PayPal was the first Silicon Valley titan to get its own self-styled "mafia": a cadre of successful executives who left to create a range of great businesses like LinkedIn, Tesla and YouTube. Google now has its own "mafia", albeit one stronger in management expertise than product prowess, and no doubt Facebook, Twitter, Square, …
That sounds so negative... I think of it as a bunch of friends and coworkers who find ways to work together again. And obviously some smart people who know how to get some things done.
Also, it is much deeper than you even pointed out. The people actually spread even further. Going back in history in Bluestone with folks like Tom Leonard, Shaun Connolly, Rich Friedman, Joe McGonnell, John Mazzatelli who were key contributors at JBoss. And how Bluestone acquired Arjuna, then spun it out of HP so that JBoss could acquire it again, and for the star at Arjuna, Mark Little took Sacha's place as the CTO of JBoss today. And others at CloudBees like Michael Neale and Francois Dechery and for a while Andrian Brock. Or Mark investing in CloudBees, and Connolly and Friedman being on the Tech Advisory Board at CloudBees. Or Juha Lindfors doing work on Mark's OpenRemote project. There are even wacky interconnections like Greg Pavlik who is now VP Engineering at HortonWorks and was a Bluestone star developer. Also, how about the VC's like David Skok and Peter Fenton. And how that spread out to people like Kevin Efrusy. Also other company connections like Hyperic, who's technology was the foundation of the Jboss Operations Network. Hyperic was later acquired by Spring because it had become the foundation for their management platform and was driving increasing revenue. And eXo, which Jboss selected to be the foundation of the new JBoss Portal, where Sacha and I are both advisors.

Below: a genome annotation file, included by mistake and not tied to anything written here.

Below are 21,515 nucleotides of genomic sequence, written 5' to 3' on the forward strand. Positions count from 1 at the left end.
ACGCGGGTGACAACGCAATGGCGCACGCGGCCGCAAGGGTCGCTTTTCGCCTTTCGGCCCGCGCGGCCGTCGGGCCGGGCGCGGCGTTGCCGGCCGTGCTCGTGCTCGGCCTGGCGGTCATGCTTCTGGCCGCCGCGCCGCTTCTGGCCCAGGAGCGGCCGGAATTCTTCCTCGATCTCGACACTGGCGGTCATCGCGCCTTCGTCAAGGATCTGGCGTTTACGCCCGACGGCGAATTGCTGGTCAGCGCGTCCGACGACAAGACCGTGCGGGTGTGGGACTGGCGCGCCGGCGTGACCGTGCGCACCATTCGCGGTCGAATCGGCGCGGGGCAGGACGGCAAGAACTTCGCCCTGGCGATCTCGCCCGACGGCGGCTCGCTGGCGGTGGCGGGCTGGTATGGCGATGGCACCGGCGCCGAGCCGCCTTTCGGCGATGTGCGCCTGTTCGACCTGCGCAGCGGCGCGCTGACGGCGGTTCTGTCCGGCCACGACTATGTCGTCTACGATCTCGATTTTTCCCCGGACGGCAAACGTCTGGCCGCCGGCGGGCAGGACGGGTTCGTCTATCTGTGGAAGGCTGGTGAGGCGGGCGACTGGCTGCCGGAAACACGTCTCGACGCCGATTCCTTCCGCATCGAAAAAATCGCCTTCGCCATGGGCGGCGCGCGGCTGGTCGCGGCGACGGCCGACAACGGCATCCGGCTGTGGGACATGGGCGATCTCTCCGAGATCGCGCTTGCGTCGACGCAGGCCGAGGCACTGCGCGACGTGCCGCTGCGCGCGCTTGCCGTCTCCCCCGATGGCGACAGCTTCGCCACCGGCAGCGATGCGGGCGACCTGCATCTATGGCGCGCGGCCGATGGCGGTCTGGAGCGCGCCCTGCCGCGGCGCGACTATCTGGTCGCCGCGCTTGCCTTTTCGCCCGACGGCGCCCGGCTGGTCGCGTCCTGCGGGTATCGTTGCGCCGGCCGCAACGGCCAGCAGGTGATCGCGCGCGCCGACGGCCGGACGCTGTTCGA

One might almost call it a world wide web ;-)
And the relationship with HP goes even further: my first printer was a HP!
This article makes an important point about the ecosystem and how it works. The best book about it that I have read is Startup of You by Reid Hoffman. It is as important for its examples as its recommendations.
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